Other NBA teams were just sending low ball offers to the Jazz, thinking the Jazz simply wanted Boozer off their hands. Jazz general manager Kevin O'Connor was doing more press than usual simply to try and counter the damage that Boozer was doing to his trade value.
The Jazz proved they weren't just going to trade Boozer and be done with him. The Jazz want to get some value back for Boozer—even if that meant bringing Boozer back in a Jazz uniform for the start of the season, which they decided to do.
Now Boozer's decision to treat basketball strictly as a business is coming back to haunt him. Jazz fans are decidedly against Carlos Boozer.
Jazz fans have a very high basketball IQ compared to other fan bases. Simply putting up stats is not good enough to satisfy Jazz fans, because the majority of them know there is more to the game of basketball than stats.
Jazz fans like to see hustle and heart from their players; those are two characteristics Boozer's game is lacking. That is one of the reasons Boozer was already less popular among Jazz fans compared to other players on the team.
Millsap has always been more popular than Boozer ever since he came to Utah. Jazz fans are now ready to give Millsap a chance to lead the team even though Boozer has more basketball talent.
Besides the flaws in Boozer's game, there are other factors working against him as he tries to find forgiveness from the fan base. Larry H. Miller not being here this season will hurt his chances.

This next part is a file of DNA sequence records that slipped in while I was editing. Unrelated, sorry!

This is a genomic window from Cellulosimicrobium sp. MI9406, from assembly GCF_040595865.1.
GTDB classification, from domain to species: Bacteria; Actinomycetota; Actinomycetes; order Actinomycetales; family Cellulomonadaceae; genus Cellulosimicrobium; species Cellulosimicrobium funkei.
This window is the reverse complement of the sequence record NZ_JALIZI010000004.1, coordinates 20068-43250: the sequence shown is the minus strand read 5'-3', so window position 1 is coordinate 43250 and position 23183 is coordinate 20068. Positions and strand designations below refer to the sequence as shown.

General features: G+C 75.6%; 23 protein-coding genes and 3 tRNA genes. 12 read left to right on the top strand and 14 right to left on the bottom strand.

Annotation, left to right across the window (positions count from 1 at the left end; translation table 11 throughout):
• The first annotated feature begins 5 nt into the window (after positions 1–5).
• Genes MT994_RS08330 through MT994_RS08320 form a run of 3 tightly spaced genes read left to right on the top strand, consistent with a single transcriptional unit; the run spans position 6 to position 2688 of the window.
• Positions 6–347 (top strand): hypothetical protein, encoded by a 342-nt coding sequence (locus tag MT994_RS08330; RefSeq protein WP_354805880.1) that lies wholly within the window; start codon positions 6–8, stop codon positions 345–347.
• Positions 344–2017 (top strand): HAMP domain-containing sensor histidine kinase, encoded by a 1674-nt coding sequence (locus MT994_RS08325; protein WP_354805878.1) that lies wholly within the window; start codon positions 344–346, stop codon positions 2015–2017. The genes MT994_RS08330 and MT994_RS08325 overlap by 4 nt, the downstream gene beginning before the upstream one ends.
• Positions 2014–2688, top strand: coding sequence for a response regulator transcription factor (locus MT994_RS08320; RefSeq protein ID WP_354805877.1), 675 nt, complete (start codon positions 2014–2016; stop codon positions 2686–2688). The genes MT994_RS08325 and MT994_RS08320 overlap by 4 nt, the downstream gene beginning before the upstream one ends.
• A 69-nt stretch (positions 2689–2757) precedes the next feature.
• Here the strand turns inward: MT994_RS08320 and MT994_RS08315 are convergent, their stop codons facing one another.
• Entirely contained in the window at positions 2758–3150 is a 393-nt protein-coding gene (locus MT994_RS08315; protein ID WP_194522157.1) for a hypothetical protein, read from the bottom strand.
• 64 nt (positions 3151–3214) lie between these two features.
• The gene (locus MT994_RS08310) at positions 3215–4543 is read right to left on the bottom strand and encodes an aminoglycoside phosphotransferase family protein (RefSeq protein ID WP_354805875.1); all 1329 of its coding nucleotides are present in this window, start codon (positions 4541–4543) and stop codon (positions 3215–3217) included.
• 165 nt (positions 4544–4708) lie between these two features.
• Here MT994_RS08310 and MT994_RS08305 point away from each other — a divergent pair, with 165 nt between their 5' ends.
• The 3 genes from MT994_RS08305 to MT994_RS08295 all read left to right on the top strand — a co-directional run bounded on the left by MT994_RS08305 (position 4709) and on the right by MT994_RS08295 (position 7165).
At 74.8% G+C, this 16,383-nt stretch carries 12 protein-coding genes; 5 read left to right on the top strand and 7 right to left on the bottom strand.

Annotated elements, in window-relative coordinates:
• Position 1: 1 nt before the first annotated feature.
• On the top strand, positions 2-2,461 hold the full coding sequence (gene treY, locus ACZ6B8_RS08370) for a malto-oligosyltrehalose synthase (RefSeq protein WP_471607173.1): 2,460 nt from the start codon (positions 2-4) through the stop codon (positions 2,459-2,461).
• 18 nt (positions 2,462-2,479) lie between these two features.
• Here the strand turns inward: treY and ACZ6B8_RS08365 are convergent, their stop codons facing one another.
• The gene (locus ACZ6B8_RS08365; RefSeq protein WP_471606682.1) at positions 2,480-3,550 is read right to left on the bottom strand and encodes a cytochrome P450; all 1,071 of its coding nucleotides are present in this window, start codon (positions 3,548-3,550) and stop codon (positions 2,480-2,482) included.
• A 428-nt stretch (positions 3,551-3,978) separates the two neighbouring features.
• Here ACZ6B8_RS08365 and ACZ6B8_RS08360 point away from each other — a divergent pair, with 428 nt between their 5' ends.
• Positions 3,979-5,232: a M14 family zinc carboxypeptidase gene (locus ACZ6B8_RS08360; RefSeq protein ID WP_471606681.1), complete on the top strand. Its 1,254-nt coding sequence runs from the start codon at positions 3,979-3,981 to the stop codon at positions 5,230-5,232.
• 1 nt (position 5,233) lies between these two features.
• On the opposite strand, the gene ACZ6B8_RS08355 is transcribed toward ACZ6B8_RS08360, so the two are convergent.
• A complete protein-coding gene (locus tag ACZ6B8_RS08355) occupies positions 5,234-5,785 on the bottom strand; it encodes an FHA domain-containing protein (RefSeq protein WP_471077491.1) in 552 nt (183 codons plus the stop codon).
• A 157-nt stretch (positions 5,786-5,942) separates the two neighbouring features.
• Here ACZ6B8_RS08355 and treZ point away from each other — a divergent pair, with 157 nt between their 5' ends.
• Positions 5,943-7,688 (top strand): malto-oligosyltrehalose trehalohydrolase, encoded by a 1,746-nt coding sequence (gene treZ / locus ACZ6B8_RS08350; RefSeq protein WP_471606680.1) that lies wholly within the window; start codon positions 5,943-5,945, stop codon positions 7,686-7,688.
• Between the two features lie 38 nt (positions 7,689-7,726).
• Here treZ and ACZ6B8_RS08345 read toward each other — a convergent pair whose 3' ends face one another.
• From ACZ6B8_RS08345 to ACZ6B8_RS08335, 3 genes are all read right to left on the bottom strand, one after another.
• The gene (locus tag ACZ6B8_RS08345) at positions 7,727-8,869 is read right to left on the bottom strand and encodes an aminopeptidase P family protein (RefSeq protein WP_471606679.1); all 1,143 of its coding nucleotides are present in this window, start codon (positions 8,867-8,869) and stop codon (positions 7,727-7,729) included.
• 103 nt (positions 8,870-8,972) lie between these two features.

Miller and Karl Malone seemed to have multiple battles during the offseason. Malone said some pretty stupid things, too, including the fact that he wanted to sign with the Lakers, which is the ultimate insult to Jazz fans.
The fan base would be angered; however, Miller would always take care of these issues in the offseason. He would also help the player to be accepted again by the fanbase, even if it meant Miller having to shoulder more of the blame than he really deserved.
Boozer will not have the protection of Miller. Boozer is on his own.
The Jazz are also still shopping Boozer. The Jazz are over the salary cap, and they have until mid-February to trade Boozer in order not to incur the luxury tax.
The Jazz are hoping Boozer will play well at the beginning of the season to raise his trade value, and once he has reestablished his trade value, the Jazz will move him. Boozer will not have a chance to play his way back into the good graces of Jazz fans.
Boozer is going to have multiple statements saying how he is happy to be back in Utah and how he is ready to win. He is going to say all the things an NBA player is expected to say.
Boozer will also, most likely, put up an impressive stat line. The Jazz's media outlet will try to tell fans that they should forgive Boozer since he is playing well. Yet, there is little Boozer can do to get back on the good side of most Jazz fans.
Jazz fans reward loyalty among their players. Most Jazz fans believe there is more to basketball than simply winning a title. They want their players to not only win, but win the right way. Perhaps this is naive considering the current structure of the NBA.
Regardless, Boozer has shown his true nature, and he will continue to search for the next big paycheck. He is unlikely to change and Jazz fans are unlikely to forgive.
For more sports news, articles, and insights visit The Big Podcast.